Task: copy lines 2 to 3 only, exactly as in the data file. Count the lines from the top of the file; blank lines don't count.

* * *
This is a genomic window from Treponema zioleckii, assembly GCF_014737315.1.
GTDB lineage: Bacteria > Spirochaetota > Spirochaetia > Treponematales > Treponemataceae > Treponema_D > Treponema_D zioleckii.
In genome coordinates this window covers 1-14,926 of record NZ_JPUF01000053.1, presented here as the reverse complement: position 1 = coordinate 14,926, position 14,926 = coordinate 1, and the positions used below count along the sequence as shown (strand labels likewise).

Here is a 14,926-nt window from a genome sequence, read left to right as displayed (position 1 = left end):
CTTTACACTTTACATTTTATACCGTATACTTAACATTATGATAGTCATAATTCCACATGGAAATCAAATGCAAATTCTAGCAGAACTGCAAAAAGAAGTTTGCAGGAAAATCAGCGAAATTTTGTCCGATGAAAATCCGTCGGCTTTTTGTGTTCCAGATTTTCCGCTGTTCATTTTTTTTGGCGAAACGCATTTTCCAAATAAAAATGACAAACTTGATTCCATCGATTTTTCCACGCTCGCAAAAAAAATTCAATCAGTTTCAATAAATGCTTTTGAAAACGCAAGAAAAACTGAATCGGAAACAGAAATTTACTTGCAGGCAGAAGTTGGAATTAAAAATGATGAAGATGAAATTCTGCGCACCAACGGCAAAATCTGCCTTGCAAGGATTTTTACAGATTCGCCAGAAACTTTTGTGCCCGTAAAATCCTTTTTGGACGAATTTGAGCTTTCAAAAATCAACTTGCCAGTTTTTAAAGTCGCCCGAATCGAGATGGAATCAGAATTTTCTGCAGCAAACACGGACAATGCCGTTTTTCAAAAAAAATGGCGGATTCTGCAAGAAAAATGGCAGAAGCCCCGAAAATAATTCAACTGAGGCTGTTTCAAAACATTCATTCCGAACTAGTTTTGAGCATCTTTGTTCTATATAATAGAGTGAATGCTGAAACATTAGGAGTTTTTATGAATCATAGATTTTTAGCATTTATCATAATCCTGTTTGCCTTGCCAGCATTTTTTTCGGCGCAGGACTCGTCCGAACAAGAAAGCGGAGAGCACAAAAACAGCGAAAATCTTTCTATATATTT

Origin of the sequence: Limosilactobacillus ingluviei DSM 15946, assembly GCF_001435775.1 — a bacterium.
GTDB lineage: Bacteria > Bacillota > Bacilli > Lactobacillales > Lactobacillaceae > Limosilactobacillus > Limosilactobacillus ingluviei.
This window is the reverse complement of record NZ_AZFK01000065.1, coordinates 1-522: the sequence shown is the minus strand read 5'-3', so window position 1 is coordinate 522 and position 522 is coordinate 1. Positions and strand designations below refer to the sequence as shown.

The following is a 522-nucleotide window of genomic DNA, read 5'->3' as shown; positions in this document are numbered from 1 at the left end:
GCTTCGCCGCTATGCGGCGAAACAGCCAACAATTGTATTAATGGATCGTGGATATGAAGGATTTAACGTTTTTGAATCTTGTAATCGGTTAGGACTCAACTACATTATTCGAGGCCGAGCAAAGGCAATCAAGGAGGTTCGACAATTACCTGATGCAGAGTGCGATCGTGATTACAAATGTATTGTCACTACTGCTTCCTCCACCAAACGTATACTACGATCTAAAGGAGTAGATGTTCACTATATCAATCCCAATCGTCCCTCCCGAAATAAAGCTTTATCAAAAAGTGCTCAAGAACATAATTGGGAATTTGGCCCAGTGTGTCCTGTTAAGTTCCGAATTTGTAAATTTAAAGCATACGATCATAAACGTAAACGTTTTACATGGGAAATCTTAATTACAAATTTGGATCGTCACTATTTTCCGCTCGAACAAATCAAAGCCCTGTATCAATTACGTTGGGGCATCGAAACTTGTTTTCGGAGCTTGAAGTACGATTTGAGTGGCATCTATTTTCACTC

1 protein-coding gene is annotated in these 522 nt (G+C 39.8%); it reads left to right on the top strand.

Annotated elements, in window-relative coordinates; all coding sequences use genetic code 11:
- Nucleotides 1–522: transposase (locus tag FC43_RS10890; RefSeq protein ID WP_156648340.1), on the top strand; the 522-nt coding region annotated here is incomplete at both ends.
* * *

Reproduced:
GTDB lineage: Bacteria > Spirochaetota > Spirochaetia > Treponematales > Treponemataceae > Treponema_D > Treponema_D zioleckii.
In genome coordinates this window covers 1-14,926 of record NZ_JPUF01000053.1, presented here as the reverse complement: position 1 = coordinate 14,926, position 14,926 = coordinate 1, and the positions used below count along the sequence as shown (strand labels likewise).